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By Zoe Boggs

Female-led, female-directed Wonder Woman shattered multiple glass ceilings, but the highly praised film wasn’t immune to accusations of sexualization and whitewashing.

“I’m really glad that there is a strong female character that isn’t just a sidekick,” said Dr. Francesca Carpentier, a professor at the UNC School of Media and Journalism. “But there’s definitely an element of male fantasy being played upon.”

Since Wonder Woman appeared in comic books in the 1940s, her outfit has been traditionally tight and suggestive. Although 2017’s costume was modified from the busty bodysuit of the 1970s TV show to slightly less revealing armor, some critics note that the costume is still impractically tight and skimpy. Additionally, leading actress Gal Gadot is a former beauty pageant winner and a paradigm of typical female beauty.

Carpentier is concerned about the comparison and self-objectification that such conventionally sexy female leads can cause in young girls. “If a person being objectified is quite nice-looking, like Gal Gadot, that can become a point of comparison where you’re more likely to compare other women against that ideal and have more negative feelings about women,” she said.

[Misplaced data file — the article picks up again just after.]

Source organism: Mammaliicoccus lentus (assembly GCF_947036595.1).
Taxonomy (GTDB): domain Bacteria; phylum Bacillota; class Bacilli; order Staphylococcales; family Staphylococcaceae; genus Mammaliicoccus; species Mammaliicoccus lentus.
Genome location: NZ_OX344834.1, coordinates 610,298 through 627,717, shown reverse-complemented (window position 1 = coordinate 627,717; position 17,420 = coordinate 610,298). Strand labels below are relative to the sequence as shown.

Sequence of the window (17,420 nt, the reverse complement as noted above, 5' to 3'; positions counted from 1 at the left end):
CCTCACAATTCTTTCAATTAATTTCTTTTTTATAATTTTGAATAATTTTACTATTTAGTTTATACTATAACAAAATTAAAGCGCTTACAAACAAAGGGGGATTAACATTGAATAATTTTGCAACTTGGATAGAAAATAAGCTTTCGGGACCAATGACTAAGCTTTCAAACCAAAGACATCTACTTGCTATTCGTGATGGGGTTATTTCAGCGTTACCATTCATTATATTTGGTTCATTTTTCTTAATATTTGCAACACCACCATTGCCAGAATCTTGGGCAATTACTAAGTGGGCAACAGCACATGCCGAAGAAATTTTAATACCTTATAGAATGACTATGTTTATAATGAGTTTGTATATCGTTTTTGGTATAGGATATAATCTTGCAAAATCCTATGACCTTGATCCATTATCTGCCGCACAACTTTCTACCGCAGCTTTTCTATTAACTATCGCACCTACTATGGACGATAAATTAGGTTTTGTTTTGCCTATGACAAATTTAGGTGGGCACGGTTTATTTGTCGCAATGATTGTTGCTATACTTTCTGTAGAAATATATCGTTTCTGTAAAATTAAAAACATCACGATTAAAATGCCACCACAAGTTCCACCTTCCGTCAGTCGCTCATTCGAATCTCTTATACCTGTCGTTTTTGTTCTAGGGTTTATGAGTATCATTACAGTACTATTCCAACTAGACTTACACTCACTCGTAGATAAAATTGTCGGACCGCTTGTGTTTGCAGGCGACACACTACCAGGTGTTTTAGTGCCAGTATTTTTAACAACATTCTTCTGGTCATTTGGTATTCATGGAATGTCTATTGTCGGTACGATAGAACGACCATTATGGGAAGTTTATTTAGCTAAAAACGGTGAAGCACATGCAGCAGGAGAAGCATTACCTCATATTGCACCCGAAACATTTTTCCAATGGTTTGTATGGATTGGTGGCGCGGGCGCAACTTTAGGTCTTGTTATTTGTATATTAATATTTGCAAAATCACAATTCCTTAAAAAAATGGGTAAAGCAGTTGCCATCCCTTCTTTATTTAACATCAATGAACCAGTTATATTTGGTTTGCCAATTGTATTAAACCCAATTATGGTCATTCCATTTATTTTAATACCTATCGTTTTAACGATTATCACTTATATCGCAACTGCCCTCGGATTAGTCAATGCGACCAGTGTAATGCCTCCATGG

However, Carpentier lauds Wonder Woman for subverting the male gaze that is typical of superhero movies. “At first, [sidekick] Steve Trevor is almost the one who is objectified,… and it quickly becomes about him seeing her as a surprising equal,” she said.

The film has also sparked critiques of the continuous racial homogeny in Hollywood. Practically the entire cast is white, and Gadot, while Israeli, is not generally seen as a person of color.

Recent movements such as “#oscarssowhite” have drawn attention to the film industry’s lack of diversity, but progress is slow. A 2016 USC study found that just 28.3 percent of speaking characters in movies and TV shows are non-white.

“Our storytelling has remained very much in the narrative of whiteness,” said Dr. Kumarini Silva, an assistant professor at the UNC Department of Communications.

“A lot of times, mediated experiences stand in for real experiences, and therefore representation can seem really real,” said Silva. “It can form a person’s opinion about particular groups of people and identities.”

Some argue that without positive and well-rounded examples of diverse women onscreen, many young girls will grow up without seeing anyone like them to emulate, and many widely held stereotypes will never be challenged.

For many, Wonder Woman is a step in the right direction. The film proved that female-fronted comic book movies can be hugely successful and critically acclaimed, giving women the powerful and multi-faceted hero that they have been waiting for. However, some say that representation of women and of minorities doesn’t have to be mutually exclusive. More visibility of diverse faces is necessary for increasing society’s tolerance.

“I think that media have a significant role in changing people’s perceptions and influencing a societal shift,” said Silva. “Part of it is also thinking beyond the stereotypes. It’s not just so much showing diverse characters, but showing a diversity of personality as well.”